Recent swarms of Central American migrants seeking asylum arguably have affected no place more than the Rio Grande Valley. More of them have arrived at South Texas ports of entry than at any other place along our border.
Their presence has strained local resources, both public and private, to help provide them food, shelter, travel assistance and other basic needs.
Texas Gov. Greg Abbott announced last week that this state no longer would allow refugees to settle here, after President Donald Trump in September issued an executive order giving states permission to do so. Abbott was the only governor to accept the inhumane offer.
Cities, counties and organizations that have provided services to refugees — who have largely borne the brunt of expenses and troubles related to helping the recent flow of migrants — have been among the first to criticize both Abbott’s announcement and Trump’s order.
Helping refugees is no small task. But legions of people, from those serving religious vocations to residents responding to their own consciences, have come forward to do what they can. They find no relief in shutting the door, only an indefensible decision.
Despite the inconveniences, it is wrong to turn our backs on people who feel forced to leave their homelands and look for a new home.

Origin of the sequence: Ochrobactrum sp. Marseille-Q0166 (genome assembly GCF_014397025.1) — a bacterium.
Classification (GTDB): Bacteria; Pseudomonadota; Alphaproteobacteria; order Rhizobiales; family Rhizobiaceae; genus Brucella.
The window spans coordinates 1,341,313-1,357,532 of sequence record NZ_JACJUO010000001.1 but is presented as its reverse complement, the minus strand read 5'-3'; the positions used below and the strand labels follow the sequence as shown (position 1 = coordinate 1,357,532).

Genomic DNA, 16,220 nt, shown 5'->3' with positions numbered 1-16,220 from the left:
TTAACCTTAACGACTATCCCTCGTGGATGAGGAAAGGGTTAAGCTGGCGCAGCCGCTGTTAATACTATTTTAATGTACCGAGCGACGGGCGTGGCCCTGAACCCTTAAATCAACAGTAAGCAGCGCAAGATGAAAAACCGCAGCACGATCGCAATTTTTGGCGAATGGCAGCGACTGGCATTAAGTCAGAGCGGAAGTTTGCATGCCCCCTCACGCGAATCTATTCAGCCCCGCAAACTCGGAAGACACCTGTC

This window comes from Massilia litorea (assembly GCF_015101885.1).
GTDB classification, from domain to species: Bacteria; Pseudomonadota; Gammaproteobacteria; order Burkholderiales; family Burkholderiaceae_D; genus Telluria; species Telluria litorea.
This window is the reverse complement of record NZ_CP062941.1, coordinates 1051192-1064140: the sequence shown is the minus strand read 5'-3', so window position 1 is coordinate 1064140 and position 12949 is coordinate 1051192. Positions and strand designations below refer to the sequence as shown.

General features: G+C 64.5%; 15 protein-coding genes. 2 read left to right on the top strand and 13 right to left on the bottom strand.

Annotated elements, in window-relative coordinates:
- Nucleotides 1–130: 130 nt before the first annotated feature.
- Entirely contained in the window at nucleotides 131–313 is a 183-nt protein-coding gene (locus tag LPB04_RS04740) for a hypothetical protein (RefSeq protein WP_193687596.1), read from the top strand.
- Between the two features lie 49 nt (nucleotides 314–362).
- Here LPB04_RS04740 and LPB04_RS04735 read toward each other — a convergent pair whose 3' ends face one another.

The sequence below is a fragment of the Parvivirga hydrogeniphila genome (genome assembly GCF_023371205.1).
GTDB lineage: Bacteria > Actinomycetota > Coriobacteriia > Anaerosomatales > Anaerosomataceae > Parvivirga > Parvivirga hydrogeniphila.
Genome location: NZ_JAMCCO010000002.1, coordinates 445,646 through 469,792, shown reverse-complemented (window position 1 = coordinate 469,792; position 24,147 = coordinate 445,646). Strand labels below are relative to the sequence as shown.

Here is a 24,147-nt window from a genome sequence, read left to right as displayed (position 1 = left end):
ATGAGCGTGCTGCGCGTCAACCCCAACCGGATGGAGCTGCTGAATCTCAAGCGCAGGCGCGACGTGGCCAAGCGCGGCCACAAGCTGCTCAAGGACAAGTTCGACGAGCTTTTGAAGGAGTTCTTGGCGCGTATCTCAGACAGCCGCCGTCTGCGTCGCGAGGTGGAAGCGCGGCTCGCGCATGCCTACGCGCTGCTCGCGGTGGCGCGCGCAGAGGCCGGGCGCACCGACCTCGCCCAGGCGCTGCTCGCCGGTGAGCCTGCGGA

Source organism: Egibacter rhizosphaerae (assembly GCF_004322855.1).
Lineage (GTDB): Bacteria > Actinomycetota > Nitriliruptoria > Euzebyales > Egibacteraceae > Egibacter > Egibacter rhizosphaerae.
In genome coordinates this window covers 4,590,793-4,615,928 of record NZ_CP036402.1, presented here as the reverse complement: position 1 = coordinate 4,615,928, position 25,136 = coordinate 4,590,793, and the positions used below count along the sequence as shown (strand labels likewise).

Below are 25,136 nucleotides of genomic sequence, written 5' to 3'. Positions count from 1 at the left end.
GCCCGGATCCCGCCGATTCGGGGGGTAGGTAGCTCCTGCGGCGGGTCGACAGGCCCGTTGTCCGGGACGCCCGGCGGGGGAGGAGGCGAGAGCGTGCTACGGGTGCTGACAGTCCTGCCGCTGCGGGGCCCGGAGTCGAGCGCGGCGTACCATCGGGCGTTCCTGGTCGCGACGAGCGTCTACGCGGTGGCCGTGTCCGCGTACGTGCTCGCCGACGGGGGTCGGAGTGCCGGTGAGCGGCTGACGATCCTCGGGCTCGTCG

The troubles these people leave behind are very real and well documented. Economic collapse and high crime caused by drug gangs in Guatemala, Honduras and El Salvador have left thousands of people dead. The threat of crime and lack of legal work has fomented frustrations that have led to a rise in domestic violence. Waves of people, fearing for their lives, have trekked thousands of treacherous miles hoping to find a chance — just a chance — at a better life. Some are mothers with small children; some are teens and pre-teens making the trip alone.
Because so many people cross here, Texas historically has become a popular place of resettlement; a quick look at a map shows the influence of large settlements of German, Polish and Czech nationals in central and north Texas. Refugees from Cuba and Vietnam have built a strong presence in Houston and other areas.
It remains to be seen if the decision will stand. A federal judge on Wednesday blocked Trump’s order that allows the refugee rejection; 42 states declared outright that they will continue to accept refugees, and the others haven’t declared their intentions despite a Jan. 21 deadline Trump imposed in his order.
U.S. District Judge Peter J. Messitte ruled that the order “does not appear to serve the overall public interest,” and goes against “clear statutory text and structure, purpose, Congressional intent, executive practice, judicial holdings, and Constitutional doctrine to the contrary.”
Moreover, many refugees have relatives in the United States and are looking to unite with them. Blocking their entry will forcibly keep families apart.
We trust the judge’s order will be permanent. We would prefer, however, that our governor — the only one willing to slam the door — will rethink his decision, and render the president’s order moot.